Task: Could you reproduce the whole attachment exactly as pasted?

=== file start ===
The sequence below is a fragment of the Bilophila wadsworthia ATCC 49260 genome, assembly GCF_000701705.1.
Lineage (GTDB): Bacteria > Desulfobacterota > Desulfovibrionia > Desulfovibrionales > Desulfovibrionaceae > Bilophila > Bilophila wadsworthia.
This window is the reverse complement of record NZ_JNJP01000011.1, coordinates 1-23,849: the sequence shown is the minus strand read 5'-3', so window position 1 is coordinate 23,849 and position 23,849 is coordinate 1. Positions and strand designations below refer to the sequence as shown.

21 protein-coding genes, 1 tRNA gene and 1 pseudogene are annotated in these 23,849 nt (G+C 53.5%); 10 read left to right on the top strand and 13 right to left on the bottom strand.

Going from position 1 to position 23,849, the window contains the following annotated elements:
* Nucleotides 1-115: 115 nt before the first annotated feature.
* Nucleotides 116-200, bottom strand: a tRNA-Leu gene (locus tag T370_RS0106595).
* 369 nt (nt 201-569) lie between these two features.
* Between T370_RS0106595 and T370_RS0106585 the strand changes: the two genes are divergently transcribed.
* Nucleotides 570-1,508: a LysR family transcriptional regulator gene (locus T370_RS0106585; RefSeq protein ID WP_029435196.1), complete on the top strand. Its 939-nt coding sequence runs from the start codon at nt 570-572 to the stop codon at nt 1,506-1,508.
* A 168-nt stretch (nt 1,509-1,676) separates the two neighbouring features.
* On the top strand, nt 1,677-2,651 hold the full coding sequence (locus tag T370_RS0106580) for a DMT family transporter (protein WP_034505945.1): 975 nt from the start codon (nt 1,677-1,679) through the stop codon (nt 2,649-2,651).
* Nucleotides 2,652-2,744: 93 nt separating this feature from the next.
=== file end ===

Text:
The sequence below is a fragment of the Bilophila wadsworthia ATCC 49260 genome, assembly GCF_000701705.1.
Lineage (GTDB): Bacteria > Desulfobacterota > Desulfovibrionia > Desulfovibrionales > Desulfovibrionaceae > Bilophila > Bilophila wadsworthia.
This window is the reverse complement of record NZ_JNJP01000011.1, coordinates 1-23,849: the sequence shown is the minus strand read 5'-3', so window position 1 is coordinate 23,849 and position 23,849 is coordinate 1. Positions and strand designations below refer to the sequence as shown.

21 protein-coding genes, 1 tRNA gene and 1 pseudogene are annotated in these 23,849 nt (G+C 53.5%); 10 read left to right on the top strand and 13 right to left on the bottom strand.

Going from position 1 to position 23,849, the window contains the following annotated elements:
* Nucleotides 1-115: 115 nt before the first annotated feature.
* Nucleotides 116-200, bottom strand: a tRNA-Leu gene (locus tag T370_RS0106595).
* 369 nt (nt 201-569) lie between these two features.
* Between T370_RS0106595 and T370_RS0106585 the strand changes: the two genes are divergently transcribed.
* Nucleotides 570-1,508: a LysR family transcriptional regulator gene (locus T370_RS0106585; RefSeq protein ID WP_029435196.1), complete on the top strand. Its 939-nt coding sequence runs from the start codon at nt 570-572 to the stop codon at nt 1,506-1,508.
* A 168-nt stretch (nt 1,509-1,676) separates the two neighbouring features.
* On the top strand, nt 1,677-2,651 hold the full coding sequence (locus tag T370_RS0106580) for a DMT family transporter (protein WP_034505945.1): 975 nt from the start codon (nt 1,677-1,679) through the stop codon (nt 2,649-2,651).
* Nucleotides 2,652-2,744: 93 nt separating this feature from the next.